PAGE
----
Bill would strengthen access laws

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Sen. Beverly Gard, R-Greenfield
Sen. Beverly Gard, R-Greenfield

Sen. Beverly Gard, R-Greenfield, has filed legislation that would add teeth to the state’s public access laws.

Senate Bill 92 would allow a judge to levy a civil fine against public officials who violate the Open Door Law or Access to Public Records Act.

Gard said most public officers comply with state statutes, but she hopes to protect Hoosiers from the few who don’t.

“While state boards, commissions, departments, school corporations and other agencies are currently required to share public information with those who ask for it, there’s no appropriate consequence for officials who refuse these lawful requests,” Gard said.

About the legislation

Government transparency legislation supported by HSPA and state officials has several goals:

• Allow a judge to levy a civil penalty against public officials for failing to give proper notice of a meeting, taking final action outside of a public meeting and participating in a sec­ret ballot during a meeting.

• Allow Hoosiers to request email notice of public meetings. The bill would give a government unit the option of posting meeting notices on its website.

• Require officials to allow inspection or copying of public records within a reasonable amount of time after a request is received.

A first-violation fine would be up to $100; a repeat offender could be ordered to pay as much as $500.

She has worked with the Hoosier State Press Association on this legislation in past sessions of the Indiana General Assembly.

“My bill would not only set fines for public agency officers or managers who deny access to public records but also require them to allow inspection or copying of the public records within a reasonable amount of time after the request is received,” Gard said.

Indiana Attorney General Greg Zoeller supports Gard’s efforts to boost government transparency.

“Government must be accountable to the public we serve,” said Zoeller, who recently organized a series of well-attended training sessions on public access laws. “This requires that the people’s business be transacted in an open way or the public will lose trust in government.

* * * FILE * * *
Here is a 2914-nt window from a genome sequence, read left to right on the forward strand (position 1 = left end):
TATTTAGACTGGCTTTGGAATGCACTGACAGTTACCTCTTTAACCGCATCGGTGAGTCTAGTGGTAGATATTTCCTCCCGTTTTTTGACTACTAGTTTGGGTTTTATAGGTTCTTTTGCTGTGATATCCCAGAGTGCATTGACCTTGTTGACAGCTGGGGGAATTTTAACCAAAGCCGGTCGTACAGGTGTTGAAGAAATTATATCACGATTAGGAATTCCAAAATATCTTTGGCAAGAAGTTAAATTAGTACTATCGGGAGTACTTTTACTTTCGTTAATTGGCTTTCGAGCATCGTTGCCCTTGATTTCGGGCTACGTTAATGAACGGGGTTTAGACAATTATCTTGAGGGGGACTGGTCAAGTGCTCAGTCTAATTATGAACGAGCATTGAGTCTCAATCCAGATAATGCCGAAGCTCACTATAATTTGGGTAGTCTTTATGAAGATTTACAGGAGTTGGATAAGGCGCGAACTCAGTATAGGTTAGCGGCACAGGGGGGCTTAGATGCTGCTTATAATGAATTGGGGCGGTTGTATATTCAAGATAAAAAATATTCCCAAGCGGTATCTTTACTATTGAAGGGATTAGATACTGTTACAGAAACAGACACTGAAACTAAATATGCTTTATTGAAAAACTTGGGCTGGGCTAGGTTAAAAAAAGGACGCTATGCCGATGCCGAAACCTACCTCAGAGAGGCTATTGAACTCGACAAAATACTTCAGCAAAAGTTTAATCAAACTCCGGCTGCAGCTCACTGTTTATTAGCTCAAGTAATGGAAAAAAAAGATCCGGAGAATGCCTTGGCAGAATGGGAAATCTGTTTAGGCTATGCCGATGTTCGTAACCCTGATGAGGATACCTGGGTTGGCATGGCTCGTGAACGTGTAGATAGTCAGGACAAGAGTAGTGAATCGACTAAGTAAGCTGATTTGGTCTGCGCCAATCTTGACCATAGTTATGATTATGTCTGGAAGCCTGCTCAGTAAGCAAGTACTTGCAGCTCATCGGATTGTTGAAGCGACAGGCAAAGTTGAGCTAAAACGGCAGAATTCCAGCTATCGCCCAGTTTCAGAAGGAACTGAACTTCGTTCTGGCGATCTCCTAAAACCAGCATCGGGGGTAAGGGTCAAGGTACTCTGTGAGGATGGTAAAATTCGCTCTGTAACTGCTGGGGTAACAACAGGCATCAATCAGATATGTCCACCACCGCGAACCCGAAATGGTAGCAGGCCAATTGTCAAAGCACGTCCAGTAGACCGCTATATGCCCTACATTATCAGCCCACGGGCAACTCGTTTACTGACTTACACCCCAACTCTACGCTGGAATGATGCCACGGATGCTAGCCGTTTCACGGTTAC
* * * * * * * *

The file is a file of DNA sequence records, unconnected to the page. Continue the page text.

“Most government officials already comply with the existing law, but there are an unfortunate few who huddle behind closed doors or refuse to release public records, and there has been little ability to penalize such actions,” he said. “I support Senator Gard’s public access legislation because it would encourage everyone who works in government to uphold the standards of openness and transparency that Hoosiers deserve.”

Under Gard’s bill, public agency officers and managers could also be fined for failing to give proper public notice of a meeting, taking final action outside of a regular public meeting and participating in a secret ballot during a meeting.

Additionally, the legislation would allow Indiana residents to ask for email notification of public meetings but permit government agencies to post such notice on their websites as an alternative.

“In order to maintain an open, fair government, public records and meetings need to be readily accessible to all Hoosiers,” Gard said. “Email communications are just another form of getting the needed information out there.”

HSPA is working with Speaker of the House Brian Bosma, R-Indianapolis, to secure an author for a House version of S.B. 92.

Currently, the only recourse for someone who has been denied access to a government meeting or public documents is a civil lawsuit, and paying court fees often deters individuals from filing suit.

A penalty that would have to be paid by the official who deliberately violates public access laws should serve as a deterrent to such behavior.

“This bill is aimed at protecting people’s right to know,” Gard said.